Therefore, elevated LDL alone does not cause cardiovascular disease. High LDL increases the likely hood of more of them being oxidized and that impose a serious risk to our arteries.
How to reduce the side effects of bad cholesterol and triglycerides?
Prevention of cardiovascular disease should start from our diets. Research recommend series of therapeutic lifestyle changes to manage blood lipid levels.
- Diet low in saturated and hydrogenated fats while rich and high in Omega 3 fatty acids and plant sterols.
- Diet low in sugar and simple carbohydrates, instead to include complex carbs, vegetables, and minimum daily amount of 30 grams fibre.
- Diet to include 15% of daily calorie from lean protein.
- Diet with Low sodium.
As cholesterol is a pre-cursor to production of variety of steroid hormones, optimizing hormonal level will improve the reverse cholesterol transport resulting in lower LDL and better HDL function.
Several nutrients via different mode of action promote a healthy blood lipid levels and provide protection against cardiovascular disease:
Pantethine (biological active form of vitamin B5) acts as a co-factor in fatty acid metabolism promoting energy production from fatty acids in cells. Studies show both cholesterol and triglyceride lowering effaces of Panthetine in patients with high blood lipid profile and high blood sugar.
Garlic extract has been supported by many human studies for its cholesterol and triglycerides lowering benefits. Garlic extract also helps to reduce both Systolic and diastolic blood pressure. Human trial showed up to 4.5 mmHg reduction in systolic blood pressure compared to placebo group and this reduction was greater (about 8.5 mmHg) in those with hypersensitivity.
Amla is an Ayurvedic medicine which has been researched for its cardiovascular benefits. Research show that Amla provides great antioxidant activity and is able to lower the Ox-LDL and improve overall lipid profile by reducing LDL, total cholesterol and triglycerides, while increasing HDL. Additionally it is suggested that Amla improves blood sugar levels and consequently could protect against Glycation.
Plant sterols (phytosterols) are steroid molecules of plants acting similar to cholesterol in human and other animals. Phytosterols are hardly get absorbed in our digestive system and by competing with the absorption of other fats, they help to lower the lipids absorption in digestive tract. Multiple human studies indicate that supplementing with 2 to 3 grams of plant sterols daily will more effectively reduce blood lipids when combined with lifestyle and diet improvement.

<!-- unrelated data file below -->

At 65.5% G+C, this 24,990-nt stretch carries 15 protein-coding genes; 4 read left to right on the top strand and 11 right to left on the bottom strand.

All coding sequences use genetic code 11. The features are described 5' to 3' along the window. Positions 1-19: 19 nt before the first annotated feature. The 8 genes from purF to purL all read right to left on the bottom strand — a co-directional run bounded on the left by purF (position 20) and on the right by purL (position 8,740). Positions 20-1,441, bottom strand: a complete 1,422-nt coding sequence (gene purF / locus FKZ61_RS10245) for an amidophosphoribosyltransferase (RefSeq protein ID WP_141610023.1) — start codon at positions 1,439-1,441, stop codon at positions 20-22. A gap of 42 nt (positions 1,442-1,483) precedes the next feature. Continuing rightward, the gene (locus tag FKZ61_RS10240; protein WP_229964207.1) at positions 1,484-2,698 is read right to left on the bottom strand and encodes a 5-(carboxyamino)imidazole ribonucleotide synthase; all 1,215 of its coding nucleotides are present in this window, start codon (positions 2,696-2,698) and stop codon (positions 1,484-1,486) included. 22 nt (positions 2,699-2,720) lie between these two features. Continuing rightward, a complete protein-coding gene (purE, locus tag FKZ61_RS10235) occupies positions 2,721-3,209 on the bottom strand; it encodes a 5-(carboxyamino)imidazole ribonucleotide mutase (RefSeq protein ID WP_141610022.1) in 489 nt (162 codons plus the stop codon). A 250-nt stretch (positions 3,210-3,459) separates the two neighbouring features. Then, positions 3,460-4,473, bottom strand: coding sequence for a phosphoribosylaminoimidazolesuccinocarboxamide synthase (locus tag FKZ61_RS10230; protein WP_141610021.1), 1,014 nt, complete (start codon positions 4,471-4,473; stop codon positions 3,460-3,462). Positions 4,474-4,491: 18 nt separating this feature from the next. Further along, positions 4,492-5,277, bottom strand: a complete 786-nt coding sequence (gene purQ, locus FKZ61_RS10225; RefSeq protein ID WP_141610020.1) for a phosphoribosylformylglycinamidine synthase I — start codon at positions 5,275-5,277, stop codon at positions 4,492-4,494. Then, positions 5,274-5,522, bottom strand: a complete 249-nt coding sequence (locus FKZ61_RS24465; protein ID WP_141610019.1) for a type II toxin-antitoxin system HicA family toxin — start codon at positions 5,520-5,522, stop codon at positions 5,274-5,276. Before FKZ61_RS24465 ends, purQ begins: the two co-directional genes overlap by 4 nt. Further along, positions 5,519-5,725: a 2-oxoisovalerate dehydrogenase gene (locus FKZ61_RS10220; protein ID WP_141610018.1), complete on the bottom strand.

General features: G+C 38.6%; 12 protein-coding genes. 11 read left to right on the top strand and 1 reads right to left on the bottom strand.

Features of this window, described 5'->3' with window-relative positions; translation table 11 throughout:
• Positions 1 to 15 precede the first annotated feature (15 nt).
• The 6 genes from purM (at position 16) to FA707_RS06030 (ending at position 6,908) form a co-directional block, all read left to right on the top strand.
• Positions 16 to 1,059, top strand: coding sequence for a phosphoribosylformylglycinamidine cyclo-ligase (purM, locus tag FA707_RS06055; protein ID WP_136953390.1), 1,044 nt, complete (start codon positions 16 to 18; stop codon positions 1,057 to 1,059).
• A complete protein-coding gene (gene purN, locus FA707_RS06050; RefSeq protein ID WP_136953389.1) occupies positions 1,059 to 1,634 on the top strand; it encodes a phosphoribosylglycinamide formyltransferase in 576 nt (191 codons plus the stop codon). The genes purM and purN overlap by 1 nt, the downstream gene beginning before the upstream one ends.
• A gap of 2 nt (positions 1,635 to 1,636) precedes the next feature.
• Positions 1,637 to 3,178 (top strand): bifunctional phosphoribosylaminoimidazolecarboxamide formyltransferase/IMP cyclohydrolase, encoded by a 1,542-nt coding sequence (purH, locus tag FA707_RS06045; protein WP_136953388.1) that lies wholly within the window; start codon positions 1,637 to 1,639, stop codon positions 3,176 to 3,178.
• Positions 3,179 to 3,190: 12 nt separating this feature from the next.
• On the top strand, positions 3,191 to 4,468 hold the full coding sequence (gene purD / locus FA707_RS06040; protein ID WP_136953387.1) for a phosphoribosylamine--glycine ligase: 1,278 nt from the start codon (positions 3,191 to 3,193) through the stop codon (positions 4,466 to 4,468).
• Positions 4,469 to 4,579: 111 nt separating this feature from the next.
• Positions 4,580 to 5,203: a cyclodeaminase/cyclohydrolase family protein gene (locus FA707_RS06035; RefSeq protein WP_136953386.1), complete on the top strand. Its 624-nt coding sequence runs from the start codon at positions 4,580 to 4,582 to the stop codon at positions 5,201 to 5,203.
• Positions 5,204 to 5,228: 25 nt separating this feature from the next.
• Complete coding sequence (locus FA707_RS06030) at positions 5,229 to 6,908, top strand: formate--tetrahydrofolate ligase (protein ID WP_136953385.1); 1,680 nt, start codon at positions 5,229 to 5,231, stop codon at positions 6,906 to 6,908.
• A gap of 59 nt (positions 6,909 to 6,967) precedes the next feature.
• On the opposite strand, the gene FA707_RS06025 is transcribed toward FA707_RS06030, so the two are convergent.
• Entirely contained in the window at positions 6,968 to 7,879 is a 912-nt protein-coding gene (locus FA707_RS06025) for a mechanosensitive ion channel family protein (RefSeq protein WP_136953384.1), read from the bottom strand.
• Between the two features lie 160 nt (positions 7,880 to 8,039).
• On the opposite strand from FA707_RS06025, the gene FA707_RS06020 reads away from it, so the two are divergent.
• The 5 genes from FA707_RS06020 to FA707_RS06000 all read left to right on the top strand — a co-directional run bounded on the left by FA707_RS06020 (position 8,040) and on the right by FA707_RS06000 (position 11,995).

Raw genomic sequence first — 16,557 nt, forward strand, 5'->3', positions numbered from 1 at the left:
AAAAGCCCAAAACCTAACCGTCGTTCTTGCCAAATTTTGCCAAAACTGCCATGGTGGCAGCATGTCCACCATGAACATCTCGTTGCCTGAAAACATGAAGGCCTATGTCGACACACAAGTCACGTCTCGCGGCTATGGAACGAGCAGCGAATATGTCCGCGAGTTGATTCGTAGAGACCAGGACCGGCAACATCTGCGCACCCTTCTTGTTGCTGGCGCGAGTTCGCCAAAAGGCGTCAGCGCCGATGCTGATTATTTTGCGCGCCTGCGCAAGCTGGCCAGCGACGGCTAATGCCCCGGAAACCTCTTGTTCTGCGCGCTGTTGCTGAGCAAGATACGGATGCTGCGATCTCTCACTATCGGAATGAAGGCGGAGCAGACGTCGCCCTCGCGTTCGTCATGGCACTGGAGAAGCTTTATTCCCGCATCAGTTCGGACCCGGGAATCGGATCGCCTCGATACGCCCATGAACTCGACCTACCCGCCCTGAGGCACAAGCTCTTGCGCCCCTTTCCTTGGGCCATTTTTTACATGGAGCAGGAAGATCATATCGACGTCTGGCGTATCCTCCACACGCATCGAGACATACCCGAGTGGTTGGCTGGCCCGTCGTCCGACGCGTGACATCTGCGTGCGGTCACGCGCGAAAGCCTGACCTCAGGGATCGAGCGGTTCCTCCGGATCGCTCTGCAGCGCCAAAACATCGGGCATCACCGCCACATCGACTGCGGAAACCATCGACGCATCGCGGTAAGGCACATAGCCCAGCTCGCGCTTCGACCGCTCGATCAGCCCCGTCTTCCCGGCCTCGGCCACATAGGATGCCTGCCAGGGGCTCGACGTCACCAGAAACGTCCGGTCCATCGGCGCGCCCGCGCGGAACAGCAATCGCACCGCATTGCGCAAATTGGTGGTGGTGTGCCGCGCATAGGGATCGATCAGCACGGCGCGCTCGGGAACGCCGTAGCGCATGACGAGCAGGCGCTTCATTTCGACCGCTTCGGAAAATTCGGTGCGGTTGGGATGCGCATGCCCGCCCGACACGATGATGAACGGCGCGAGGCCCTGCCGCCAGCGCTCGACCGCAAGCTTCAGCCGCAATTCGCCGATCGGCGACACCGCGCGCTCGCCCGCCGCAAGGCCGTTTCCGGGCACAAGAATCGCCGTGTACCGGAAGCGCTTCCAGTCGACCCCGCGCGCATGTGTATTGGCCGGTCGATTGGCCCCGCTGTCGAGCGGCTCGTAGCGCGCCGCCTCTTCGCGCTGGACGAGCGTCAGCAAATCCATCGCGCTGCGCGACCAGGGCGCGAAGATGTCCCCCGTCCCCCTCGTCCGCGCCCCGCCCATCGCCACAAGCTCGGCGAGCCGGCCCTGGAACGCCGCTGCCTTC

Based on numerous human trials daily therapeutic dosage of antioxidants including Co Q10, Vitamin E, Vitamin C, Pomegranate extract, Carotenoids like Lycopene, and Phytophenols such as Flavonoides from green tea, Resveratrol from grapes, Anthocianidines from grapes and berries, can prevent and reverse the LDL oxidation, and improve overall cellular function and energy.
Omega3 fatty acids including EPA and DHA are not synthesized in human, but they are essential to the health due to their participation in multiple metabolic functions in the body. Omega 3 should be sourced though diet. It's been found that daily therapeutic dosage of 3-4 grams of high grade EPA and DHA can slow down the release of the VLDL and increase degeneration of blood triglycerides, therefore able to reduce triglyceride levels significantly. Lowering triglycerides also reduces the LDL levels and improves HDL.
Maintaining a healthy liver improves the lipid profile and cardiovascular health. Artichoke extract has been found to provide liver protecting and bile flow stimulating properties. Studies on human found supplementing 1.2 to 1.8 grams of artichoke extract within 6 to 12 weeks has lowered the LDL and total cholesterol about 6-10% and improved overall liver health.
Optimal Intestinal health by maintaining a balanced and healthy micro-flora population also play an important role in managing healthy blood lipids. Intestinal probiotics play a role in controlling and regulating cholesterol metabolism and transport. One bacteria in particular called Lactobacillus reuteri has been studied for its cholesterol lowering benefits. A randomized human study suggests supplementing with 3 billion cfu L.reuteri during 6 weeks decreased blood total cholesterol, LDL, APOB100, and inflammatory markers like CRP.
Cardiovascular disease is a chronic condition which is usually resulted from multiple factors. It is very important to be pro active and reduce the impact of the contributing risk factors by being aware of and eliminating them through adopting a healthy lifestyle habits, healthy foods, and nutritional supplements. Also it is shown maximum recovery from cardiovascular disease and restoring health is achieved via a holistic approach and by addressing all the contributing factors.
Articles and products featured by Health Palace are collected from a variety of sources and are provided as a service by Health Palace. These newsletters, while of potential interest to readers, do not necessarily represent the opinions nor constitute the advice of Health Palace. Presented materials are only for information purposes and do not intent to treat, cure, or prevent any disease.